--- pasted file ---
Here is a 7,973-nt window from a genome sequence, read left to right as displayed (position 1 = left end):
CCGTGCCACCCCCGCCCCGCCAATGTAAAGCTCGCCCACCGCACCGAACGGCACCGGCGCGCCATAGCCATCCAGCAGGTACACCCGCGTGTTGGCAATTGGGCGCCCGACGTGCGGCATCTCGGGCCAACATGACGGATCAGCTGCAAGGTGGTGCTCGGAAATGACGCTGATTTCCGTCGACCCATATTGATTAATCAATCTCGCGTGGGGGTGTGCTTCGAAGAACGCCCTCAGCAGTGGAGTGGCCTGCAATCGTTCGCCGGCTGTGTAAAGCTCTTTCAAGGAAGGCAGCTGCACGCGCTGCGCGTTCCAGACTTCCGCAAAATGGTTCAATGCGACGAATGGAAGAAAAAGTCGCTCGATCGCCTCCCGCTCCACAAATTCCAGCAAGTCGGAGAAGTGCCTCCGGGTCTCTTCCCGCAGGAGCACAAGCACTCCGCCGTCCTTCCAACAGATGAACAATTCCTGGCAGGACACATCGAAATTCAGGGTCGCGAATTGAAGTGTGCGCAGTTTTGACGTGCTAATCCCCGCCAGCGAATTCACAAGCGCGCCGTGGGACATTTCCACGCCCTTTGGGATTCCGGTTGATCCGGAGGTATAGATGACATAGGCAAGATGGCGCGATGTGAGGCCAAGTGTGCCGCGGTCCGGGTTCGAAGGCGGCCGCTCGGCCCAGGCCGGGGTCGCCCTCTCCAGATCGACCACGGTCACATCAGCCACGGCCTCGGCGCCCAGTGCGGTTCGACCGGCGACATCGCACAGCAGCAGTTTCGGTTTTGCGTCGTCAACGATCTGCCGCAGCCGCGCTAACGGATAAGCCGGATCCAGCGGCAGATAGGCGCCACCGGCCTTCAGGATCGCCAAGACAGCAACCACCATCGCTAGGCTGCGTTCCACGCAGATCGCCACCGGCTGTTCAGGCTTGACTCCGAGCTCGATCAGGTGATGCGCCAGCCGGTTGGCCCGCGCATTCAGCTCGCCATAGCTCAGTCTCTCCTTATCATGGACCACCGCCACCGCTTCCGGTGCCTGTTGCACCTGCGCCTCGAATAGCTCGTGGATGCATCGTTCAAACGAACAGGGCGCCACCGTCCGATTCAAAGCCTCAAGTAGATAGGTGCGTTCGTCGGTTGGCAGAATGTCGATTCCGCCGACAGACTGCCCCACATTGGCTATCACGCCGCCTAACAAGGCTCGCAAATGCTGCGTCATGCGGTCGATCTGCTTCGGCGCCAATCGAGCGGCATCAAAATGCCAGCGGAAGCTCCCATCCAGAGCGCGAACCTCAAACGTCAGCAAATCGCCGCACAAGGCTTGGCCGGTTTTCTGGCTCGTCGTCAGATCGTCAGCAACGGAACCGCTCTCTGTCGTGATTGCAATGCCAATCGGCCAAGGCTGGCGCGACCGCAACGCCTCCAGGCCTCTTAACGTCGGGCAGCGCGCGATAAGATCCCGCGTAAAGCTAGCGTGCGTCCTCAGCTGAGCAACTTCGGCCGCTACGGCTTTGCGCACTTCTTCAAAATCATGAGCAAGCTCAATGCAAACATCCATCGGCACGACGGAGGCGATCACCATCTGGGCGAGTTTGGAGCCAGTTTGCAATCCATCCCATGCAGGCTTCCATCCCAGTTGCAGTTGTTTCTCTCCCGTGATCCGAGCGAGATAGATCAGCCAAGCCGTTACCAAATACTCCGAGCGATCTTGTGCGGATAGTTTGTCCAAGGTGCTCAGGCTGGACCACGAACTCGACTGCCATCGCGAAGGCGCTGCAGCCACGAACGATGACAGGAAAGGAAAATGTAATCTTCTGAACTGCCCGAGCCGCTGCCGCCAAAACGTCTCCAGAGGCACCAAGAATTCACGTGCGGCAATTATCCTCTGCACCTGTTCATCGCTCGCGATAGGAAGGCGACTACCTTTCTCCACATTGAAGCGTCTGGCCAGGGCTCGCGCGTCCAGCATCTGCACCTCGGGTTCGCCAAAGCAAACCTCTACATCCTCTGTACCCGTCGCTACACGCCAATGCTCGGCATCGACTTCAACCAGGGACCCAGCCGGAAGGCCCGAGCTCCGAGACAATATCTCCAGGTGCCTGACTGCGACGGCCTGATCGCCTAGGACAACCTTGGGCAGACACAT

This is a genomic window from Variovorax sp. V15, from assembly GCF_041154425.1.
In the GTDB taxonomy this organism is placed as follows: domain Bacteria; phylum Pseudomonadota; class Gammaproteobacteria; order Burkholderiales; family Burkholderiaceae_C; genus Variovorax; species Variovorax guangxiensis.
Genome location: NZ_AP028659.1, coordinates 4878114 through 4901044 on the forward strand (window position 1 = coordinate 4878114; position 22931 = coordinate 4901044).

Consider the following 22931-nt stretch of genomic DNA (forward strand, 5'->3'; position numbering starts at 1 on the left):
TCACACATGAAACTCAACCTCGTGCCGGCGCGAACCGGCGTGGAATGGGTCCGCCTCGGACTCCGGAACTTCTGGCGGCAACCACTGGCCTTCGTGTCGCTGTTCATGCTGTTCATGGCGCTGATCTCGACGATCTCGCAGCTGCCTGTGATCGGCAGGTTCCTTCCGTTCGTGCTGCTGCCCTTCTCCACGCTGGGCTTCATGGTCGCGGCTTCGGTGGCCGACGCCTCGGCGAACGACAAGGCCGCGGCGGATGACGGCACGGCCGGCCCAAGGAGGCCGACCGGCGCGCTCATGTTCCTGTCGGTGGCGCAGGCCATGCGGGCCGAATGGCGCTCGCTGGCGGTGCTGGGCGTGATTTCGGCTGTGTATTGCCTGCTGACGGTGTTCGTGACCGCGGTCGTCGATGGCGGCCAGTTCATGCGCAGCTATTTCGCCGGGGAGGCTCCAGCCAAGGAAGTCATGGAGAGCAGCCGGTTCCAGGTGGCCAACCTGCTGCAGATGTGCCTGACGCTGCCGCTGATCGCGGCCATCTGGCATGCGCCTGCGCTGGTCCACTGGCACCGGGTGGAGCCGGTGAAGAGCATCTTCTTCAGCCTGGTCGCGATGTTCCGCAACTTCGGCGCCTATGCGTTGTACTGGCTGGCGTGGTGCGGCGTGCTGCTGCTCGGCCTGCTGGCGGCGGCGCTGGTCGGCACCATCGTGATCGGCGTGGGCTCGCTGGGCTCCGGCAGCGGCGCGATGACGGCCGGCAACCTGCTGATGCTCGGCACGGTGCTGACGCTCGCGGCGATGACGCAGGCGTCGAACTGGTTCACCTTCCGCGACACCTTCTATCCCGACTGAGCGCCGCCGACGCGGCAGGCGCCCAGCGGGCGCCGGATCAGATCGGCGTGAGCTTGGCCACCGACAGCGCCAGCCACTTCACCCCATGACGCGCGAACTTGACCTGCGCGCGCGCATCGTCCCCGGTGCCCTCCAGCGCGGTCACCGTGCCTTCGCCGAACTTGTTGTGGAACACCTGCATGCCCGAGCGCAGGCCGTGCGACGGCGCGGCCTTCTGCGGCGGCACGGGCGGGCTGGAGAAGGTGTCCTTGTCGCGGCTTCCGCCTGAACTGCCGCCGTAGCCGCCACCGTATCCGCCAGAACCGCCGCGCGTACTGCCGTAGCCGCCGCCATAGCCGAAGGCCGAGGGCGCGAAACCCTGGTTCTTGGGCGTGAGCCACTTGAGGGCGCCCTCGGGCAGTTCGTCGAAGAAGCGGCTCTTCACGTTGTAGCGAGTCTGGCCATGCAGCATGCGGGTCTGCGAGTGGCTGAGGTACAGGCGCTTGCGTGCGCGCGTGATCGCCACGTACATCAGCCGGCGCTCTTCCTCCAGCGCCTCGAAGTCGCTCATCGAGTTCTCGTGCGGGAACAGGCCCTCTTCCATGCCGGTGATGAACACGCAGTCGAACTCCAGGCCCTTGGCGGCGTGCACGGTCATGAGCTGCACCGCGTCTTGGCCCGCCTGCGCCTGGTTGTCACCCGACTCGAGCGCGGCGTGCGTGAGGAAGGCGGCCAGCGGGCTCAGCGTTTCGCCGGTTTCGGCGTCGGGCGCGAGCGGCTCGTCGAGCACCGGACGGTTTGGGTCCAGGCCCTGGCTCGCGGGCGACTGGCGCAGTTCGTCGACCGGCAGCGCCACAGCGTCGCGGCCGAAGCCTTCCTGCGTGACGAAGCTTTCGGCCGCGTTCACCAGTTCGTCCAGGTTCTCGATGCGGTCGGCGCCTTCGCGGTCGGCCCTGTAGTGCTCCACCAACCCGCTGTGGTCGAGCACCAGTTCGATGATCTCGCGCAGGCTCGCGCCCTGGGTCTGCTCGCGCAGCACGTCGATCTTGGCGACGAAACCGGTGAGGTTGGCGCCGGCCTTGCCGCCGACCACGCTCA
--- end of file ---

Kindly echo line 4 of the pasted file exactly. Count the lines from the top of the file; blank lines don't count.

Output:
In the GTDB taxonomy this organism is placed as follows: domain Bacteria; phylum Pseudomonadota; class Gammaproteobacteria; order Burkholderiales; family Burkholderiaceae_C; genus Variovorax; species Variovorax guangxiensis.